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Using money laundering investigations to fight corruption in developing countries: Domestic obstacles and strategies to overcome them

Anti-money laundering systems have the potential to curb the use of proceeds of corruption and other crimes by the perpetrators. An effectively implemented anti-money laundering framework limits the channels through which illicit funds can be laundered, making crime riskier and reducing the incentives for corrupt activities. However, those who stand to benefit from corruption have strong incentives to block anti-money laundering programmes. In addition, these programmes face significant obstacles to effectiveness in most developing countries. Relevant institutions do not trust each other sufficiently to share information necessary for investigations. Countries lack qualified staff and necessary resources, and slow bureaucratic procedures are unable to keep up with the speed of financial transactions. This paper explores these and other domestic obstacles and suggests strategies to overcome them, based on an analysis of the situations in Albania and Tanzania.

26 November 2012
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Pereira, P.; Fontana, A.; (2012) Using money laundering investigations to fight corruption in developing countries: Domestic obstacles and strategies to overcome them. Bergen: U4 Anti-Corruption Resource Centre, Chr. Michelsen Institute (U4 Issue )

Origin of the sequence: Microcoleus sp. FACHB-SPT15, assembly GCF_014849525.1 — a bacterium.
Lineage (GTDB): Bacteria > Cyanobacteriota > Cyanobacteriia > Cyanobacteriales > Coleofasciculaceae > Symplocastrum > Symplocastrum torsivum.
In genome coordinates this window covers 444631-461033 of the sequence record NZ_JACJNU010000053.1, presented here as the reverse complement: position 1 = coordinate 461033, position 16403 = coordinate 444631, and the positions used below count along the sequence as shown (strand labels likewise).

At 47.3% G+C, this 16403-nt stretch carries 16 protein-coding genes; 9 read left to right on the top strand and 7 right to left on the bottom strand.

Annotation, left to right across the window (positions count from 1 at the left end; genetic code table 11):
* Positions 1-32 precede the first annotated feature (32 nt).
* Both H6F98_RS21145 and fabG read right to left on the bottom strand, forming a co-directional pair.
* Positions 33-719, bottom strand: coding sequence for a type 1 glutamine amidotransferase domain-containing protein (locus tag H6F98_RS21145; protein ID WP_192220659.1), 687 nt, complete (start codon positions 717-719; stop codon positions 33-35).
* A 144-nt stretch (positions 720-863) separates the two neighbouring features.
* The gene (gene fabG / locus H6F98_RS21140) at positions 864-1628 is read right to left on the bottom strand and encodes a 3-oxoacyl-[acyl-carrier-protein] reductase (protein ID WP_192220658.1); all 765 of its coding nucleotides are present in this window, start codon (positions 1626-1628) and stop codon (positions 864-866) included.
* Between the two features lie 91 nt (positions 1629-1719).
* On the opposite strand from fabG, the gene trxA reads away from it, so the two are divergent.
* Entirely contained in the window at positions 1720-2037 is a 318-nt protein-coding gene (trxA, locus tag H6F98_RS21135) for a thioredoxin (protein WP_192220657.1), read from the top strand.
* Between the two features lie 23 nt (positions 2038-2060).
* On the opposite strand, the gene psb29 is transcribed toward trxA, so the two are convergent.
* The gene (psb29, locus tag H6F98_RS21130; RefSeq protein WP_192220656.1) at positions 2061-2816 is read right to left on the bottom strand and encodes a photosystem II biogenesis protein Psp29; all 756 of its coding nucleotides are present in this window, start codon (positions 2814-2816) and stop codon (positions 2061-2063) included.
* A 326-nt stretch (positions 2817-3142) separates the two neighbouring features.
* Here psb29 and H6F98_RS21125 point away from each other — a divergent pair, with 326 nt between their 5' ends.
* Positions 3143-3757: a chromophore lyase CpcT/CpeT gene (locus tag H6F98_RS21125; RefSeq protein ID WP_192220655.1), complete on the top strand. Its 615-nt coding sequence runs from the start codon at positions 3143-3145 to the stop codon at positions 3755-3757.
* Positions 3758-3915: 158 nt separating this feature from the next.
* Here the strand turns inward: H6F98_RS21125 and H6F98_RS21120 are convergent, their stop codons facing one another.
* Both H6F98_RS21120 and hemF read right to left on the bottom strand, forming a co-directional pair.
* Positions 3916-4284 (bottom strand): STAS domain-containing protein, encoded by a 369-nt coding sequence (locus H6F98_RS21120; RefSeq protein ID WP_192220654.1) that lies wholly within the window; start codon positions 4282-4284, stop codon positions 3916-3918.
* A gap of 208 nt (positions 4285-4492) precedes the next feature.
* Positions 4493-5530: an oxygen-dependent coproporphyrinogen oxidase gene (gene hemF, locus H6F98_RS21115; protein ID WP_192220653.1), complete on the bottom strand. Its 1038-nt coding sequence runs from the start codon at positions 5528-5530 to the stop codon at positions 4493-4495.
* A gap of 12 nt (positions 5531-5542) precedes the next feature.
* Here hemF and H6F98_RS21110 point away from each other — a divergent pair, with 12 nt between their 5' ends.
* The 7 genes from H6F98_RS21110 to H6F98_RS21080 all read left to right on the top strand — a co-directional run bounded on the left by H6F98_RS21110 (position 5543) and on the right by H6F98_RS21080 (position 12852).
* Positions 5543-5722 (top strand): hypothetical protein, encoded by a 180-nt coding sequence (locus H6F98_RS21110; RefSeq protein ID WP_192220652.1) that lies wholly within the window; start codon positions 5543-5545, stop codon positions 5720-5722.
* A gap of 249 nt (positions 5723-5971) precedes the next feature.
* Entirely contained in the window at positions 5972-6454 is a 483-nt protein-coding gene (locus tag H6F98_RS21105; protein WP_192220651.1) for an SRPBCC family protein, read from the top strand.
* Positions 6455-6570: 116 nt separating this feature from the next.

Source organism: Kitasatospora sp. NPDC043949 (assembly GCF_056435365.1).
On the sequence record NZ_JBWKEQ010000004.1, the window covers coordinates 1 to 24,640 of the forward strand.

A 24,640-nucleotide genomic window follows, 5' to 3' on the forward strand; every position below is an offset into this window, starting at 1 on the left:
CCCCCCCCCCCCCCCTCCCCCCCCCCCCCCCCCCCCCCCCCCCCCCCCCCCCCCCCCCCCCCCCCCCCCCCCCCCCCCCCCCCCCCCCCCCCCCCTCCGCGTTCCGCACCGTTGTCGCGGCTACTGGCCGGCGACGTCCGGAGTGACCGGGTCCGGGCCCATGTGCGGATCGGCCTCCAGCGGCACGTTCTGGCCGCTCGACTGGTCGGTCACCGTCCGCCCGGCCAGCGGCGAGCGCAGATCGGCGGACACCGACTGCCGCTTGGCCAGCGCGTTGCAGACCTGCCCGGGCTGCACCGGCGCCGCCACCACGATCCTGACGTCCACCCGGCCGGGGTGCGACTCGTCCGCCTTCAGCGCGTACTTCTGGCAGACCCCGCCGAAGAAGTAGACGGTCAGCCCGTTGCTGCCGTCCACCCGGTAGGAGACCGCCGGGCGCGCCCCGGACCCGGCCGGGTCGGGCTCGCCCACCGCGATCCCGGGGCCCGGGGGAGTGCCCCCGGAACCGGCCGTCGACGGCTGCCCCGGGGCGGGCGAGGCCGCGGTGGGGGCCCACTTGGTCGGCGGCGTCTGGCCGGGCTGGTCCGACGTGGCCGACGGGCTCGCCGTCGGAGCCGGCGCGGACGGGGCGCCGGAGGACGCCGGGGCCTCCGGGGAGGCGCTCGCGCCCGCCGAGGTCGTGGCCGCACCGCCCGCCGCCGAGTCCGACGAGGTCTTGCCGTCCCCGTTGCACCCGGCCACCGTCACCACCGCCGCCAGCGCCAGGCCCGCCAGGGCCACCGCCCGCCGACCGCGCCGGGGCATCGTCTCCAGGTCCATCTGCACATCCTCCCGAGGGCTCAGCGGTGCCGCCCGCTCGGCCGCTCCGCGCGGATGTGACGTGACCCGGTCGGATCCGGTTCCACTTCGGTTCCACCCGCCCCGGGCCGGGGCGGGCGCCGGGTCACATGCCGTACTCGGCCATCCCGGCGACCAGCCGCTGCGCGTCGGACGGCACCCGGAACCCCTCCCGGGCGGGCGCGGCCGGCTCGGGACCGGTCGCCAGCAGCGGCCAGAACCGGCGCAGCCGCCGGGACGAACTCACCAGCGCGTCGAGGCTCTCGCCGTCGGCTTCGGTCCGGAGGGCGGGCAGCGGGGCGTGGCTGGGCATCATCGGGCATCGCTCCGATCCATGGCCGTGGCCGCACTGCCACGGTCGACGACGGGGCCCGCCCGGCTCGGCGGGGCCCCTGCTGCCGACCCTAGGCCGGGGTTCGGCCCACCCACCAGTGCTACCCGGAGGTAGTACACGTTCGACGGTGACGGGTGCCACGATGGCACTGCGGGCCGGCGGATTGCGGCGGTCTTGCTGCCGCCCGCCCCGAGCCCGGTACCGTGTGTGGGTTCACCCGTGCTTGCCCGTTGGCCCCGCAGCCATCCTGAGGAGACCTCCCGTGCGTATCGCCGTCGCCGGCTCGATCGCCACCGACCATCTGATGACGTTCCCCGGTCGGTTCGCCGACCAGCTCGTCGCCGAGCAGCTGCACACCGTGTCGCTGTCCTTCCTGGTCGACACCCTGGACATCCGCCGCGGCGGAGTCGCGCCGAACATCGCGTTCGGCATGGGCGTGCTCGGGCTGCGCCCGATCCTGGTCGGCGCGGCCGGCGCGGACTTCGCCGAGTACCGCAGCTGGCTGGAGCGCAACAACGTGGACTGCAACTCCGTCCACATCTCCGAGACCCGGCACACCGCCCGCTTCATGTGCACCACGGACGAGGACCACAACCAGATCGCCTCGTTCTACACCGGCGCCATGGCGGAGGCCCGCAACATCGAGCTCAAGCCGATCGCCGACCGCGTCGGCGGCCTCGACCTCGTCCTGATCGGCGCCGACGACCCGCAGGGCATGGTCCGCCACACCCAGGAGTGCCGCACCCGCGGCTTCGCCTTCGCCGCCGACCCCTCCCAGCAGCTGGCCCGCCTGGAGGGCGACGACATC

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Pedro Gomes Pereira
Alessandra Fontana

Alessandra Fontana is an independent researcher and consultant. She has provided support to developing countries in the implementation of policies and conducted applied research and policy analysis. She worked for the OECD focusing on efforts undertaken by the international community in illicit financial flows and managed projects in corruption prevention in the Middle East and North Africa. She was an adviser for U4 Anti-Corruption Resource Centre, focused on illicit financial flows and political party financing. Prior to that, she managed a large research project for Transparency International on political party financing across Latin America. In 2002, she received a Thomson Reuters Foundation scholarship for her work as a financial journalist in Brazil.

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All views in this text are the author(s)’, and may differ from the U4 partner agencies’ policies.

This work is licenced under a Creative Commons Attribution-NonCommercial-NoDerivatives 4.0 International licence (CC BY-NC-ND 4.0)

Keywords


legal instruments, justice sector, illicit financial flows, Tanzania, money laundering, donor coordination, financial industry, Albania